Olympus has released the world's most expensive Micro 4/3 camera, the E-M1X. Is it worth $3,000? Let's find out.
What Is It?
The E-M1X looks like an old-school DSLR, but it is packed with some incredible technology and a tiny Micro 4/3 sensor (a quarter of the size of a full frame sensor). This camera was made for professional sports and wildlife photographers, but it's got so many extra features that almost any photographer or videographer would appreciate it.
The E-M1X is the largest and most professionally built M4/3 camera ever. It's large, but it feels extremely comfortable in my large hands. It has a built-in vertical grip with duplicate buttons and room for an additional battery. The camera is completely weather-sealed and freeze-proof. It's obviously the most robust M4/3 camera ever.
The button layout on this camera is extremely well thought out. Even though this was my first time using an Olympus camera, I felt right at home. Function buttons and switches are placed around the camera that can be totally customized to control the functions most important to you.
The E-M1X has a 20-MP sensor, which is probably enough for most people, but may sound a little low when compared with current cameras that are pushing 50 MP. Because this camera costs $3,000, it must be compared with other cameras in that range. In the video above, I compared the image quality of the E-M1X to the Panasonic GH5 and Nikon D850. Perhaps the E-M1X has a slightly better image over the GH5 but as expected, the Nikon D850's 45-MP file was much better than the files from the M4/3 cameras.
The E-M1X does a decent job of shooting 4K at either 24 or 30 fps, but when you compare the footage side by side to the GH5, the GH5 is the clear winner. The GH5 has many more features for videographers as well, like 4K at 60 fps, 10-bit color, and an unlimited record time. The GH5 is clearly a superior video camera in almost every way (aside from autofocus).
Olympus claims that the E-M1X has the greatest optical stabilization of any camera in the world at up to 7.5 stops. By this logic, if you could shoot a clean image handheld at 1/50th of a second without OS enabled, you should be able to shoot at a full 2 seconds with it enabled and still get a sharp image handheld. In my tests, this didn't seem to be the case. The GH5 appeared to work slightly better when it came to stabilizing video and still images. That being said, the E-M1X still has incredible stabilization and I was unable to test the one lens that Olympus currently offers the full 7.5 stops of performance with.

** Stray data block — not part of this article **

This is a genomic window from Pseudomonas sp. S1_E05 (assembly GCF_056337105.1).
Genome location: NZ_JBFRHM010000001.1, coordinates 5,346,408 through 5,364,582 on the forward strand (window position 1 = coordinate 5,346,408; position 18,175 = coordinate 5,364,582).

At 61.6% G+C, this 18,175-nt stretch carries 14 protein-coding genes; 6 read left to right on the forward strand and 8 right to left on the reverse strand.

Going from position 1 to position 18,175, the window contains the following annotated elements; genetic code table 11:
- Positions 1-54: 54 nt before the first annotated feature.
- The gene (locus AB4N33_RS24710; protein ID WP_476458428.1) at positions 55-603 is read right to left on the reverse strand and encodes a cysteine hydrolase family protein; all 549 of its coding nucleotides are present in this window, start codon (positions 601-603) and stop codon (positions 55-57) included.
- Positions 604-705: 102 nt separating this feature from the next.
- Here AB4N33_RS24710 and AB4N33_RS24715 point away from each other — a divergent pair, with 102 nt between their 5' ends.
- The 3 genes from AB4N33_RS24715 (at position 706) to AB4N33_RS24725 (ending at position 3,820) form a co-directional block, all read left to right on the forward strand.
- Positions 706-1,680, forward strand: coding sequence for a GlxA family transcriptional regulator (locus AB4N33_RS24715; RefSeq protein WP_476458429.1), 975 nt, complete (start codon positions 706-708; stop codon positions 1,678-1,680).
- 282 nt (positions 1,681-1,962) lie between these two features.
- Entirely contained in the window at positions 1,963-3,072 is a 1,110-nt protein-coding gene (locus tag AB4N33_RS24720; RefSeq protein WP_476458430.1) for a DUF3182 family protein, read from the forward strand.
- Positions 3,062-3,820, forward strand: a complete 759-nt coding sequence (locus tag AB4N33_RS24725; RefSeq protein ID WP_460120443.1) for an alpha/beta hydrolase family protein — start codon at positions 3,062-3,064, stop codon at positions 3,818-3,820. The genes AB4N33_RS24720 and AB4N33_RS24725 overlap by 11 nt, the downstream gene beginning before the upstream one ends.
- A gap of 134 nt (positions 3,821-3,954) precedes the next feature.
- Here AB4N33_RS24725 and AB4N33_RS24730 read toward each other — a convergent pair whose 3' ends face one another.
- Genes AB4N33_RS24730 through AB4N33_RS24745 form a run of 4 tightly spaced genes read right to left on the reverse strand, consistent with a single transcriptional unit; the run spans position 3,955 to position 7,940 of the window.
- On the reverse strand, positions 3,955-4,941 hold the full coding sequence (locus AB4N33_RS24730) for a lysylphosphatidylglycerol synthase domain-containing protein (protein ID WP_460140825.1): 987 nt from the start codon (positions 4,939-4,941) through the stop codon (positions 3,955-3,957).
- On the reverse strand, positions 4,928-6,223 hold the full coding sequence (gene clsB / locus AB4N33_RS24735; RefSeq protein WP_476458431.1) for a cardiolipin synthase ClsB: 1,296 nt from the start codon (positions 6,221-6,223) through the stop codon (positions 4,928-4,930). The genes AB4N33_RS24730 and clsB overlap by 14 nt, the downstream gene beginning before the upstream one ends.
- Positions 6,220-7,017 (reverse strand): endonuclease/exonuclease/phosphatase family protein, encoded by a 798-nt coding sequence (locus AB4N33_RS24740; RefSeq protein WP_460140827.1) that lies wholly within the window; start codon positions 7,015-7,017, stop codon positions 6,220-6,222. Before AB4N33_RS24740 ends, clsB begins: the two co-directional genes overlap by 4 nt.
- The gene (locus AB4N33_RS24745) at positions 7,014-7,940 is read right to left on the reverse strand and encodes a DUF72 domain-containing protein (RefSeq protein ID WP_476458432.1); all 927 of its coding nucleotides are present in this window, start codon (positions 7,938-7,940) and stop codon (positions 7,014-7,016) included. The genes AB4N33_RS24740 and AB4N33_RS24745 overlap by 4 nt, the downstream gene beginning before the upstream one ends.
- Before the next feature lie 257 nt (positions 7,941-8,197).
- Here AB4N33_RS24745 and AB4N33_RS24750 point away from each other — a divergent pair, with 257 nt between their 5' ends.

Most M4/3 cameras struggle in low light because their sensors are so small. In our tests, the E-M1X was approximately one stop better than the GH5 but was still significantly behind the full frame D850.
One benefit of a smaller sensor is read speed. When a mechanical shutter isn't used, each pixels data must be read one by one, and this can create warped still images or a "jello" effect with video during panning. The Olympus E-M1X doesn't have significant rolling shutter issues, but in our tests, it did appear that the GH5 was slightly better.
The E-M1X's most impressive feature is its autofocus. Perhaps Sony's current cameras are still slightly better overall, but the E-M1X is certainly a competitor and it's clearly winning among other M4/3 cameras.
The E-M1X has a range of different tracking modes that can lock on to moving subjects or specified subjects like faces, cars, planes, cars, or trains... Yes, trains... It has a train detection mode. If you shoot sports or fast moving subjects, you're going to love this camera.
The E-M1X is extremely fast when you need it to be. This camera can shoot at 10 fps with a mechanical shutter, 18 fps totally silently, or 60 fps without continuous autofocus.
Other Impressive Features
The E-M1X has a "high-res shot" mode, which automatically takes and combines multiple images into a 50-MP raw file. This feature can be used on a tripod or handheld. When it works, it's extremely impressive, but in my tests, I produced a few partially blurry images that were worse than a standard shot.
The E-M1X also has a digital neutral density feature called live ND that once again takes multiple images and will blur only the areas of the scene that are moving (like water). It's a great option, but in my tests, the files still looked worse than a standard multi-second exposure.
Perhaps my favorite feature of this camera is the "pro capture" mode that will silently and continuously take photos in the background while the shutter button is pressed halfway. Once you fully press the shutter button, the camera will save all of the images in the buffer to your memory card and begin taking standard pictures. This feature is incredibly useful in sports and wildlife photography when you are waiting for the perfect peak of action.
The Olympus E-M1X is an absolutely amazing camera with a not-so-amazing sensor. For $3,000, the average stills shooter would probably prefer buying a camera like the Nikon D850, and for the average video shooter, the Panasonic GH5 is superior in almost every way, and it's half the price.
But, if you're a sports or wildlife photographer, and you hate having to carry around gigantic, heavy telephoto lenses, the E-M1X may still be an excellent choice.